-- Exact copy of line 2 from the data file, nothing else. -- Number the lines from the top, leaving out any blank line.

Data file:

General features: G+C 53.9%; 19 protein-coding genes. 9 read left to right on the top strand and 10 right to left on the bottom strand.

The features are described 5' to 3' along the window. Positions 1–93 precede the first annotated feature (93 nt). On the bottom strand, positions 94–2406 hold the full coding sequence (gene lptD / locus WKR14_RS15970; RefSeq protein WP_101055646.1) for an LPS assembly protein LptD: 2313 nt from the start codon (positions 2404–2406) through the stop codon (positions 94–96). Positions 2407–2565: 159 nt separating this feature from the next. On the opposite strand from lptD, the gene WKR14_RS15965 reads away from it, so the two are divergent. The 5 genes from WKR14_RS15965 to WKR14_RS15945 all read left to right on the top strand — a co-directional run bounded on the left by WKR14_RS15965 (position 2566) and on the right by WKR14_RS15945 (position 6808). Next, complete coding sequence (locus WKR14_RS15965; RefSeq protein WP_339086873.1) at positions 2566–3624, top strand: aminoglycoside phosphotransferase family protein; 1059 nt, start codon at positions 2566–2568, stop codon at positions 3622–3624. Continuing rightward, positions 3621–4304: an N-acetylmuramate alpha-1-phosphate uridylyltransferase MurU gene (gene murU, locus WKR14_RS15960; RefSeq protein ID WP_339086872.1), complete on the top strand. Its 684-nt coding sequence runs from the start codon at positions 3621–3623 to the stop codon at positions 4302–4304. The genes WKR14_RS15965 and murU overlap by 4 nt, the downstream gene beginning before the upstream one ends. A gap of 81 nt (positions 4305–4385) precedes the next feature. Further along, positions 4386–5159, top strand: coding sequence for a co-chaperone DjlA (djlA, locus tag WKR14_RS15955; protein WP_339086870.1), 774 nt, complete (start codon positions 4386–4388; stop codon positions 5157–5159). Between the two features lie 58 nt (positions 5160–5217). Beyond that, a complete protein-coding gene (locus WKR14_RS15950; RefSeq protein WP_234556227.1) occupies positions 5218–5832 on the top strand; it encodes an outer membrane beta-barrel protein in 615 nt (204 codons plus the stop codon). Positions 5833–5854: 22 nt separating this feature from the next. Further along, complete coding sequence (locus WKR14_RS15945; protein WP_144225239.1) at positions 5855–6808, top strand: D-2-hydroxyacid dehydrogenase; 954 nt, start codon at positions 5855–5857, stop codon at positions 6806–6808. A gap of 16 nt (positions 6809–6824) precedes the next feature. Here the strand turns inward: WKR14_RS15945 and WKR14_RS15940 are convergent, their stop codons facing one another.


The features are described 5' to 3' along the window. Positions 1–93 precede the first annotated feature (93 nt). On the bottom strand, positions 94–2406 hold the full coding sequence (gene lptD / locus WKR14_RS15970; RefSeq protein WP_101055646.1) for an LPS assembly protein LptD: 2313 nt from the start codon (positions 2404–2406) through the stop codon (positions 94–96). Positions 2407–2565: 159 nt separating this feature from the next. On the opposite strand from lptD, the gene WKR14_RS15965 reads away from it, so the two are divergent. The 5 genes from WKR14_RS15965 to WKR14_RS15945 all read left to right on the top strand — a co-directional run bounded on the left by WKR14_RS15965 (position 2566) and on the right by WKR14_RS15945 (position 6808). Next, complete coding sequence (locus WKR14_RS15965; RefSeq protein WP_339086873.1) at positions 2566–3624, top strand: aminoglycoside phosphotransferase family protein; 1059 nt, start codon at positions 2566–2568, stop codon at positions 3622–3624. Continuing rightward, positions 3621–4304: an N-acetylmuramate alpha-1-phosphate uridylyltransferase MurU gene (gene murU, locus WKR14_RS15960; RefSeq protein ID WP_339086872.1), complete on the top strand. Its 684-nt coding sequence runs from the start codon at positions 3621–3623 to the stop codon at positions 4302–4304. The genes WKR14_RS15965 and murU overlap by 4 nt, the downstream gene beginning before the upstream one ends. A gap of 81 nt (positions 4305–4385) precedes the next feature. Further along, positions 4386–5159, top strand: coding sequence for a co-chaperone DjlA (djlA, locus tag WKR14_RS15955; protein WP_339086870.1), 774 nt, complete (start codon positions 4386–4388; stop codon positions 5157–5159). Between the two features lie 58 nt (positions 5160–5217). Beyond that, a complete protein-coding gene (locus WKR14_RS15950; RefSeq protein WP_234556227.1) occupies positions 5218–5832 on the top strand; it encodes an outer membrane beta-barrel protein in 615 nt (204 codons plus the stop codon). Positions 5833–5854: 22 nt separating this feature from the next. Further along, complete coding sequence (locus WKR14_RS15945; protein WP_144225239.1) at positions 5855–6808, top strand: D-2-hydroxyacid dehydrogenase; 954 nt, start codon at positions 5855–5857, stop codon at positions 6806–6808. A gap of 16 nt (positions 6809–6824) precedes the next feature. Here the strand turns inward: WKR14_RS15945 and WKR14_RS15940 are convergent, their stop codons facing one another.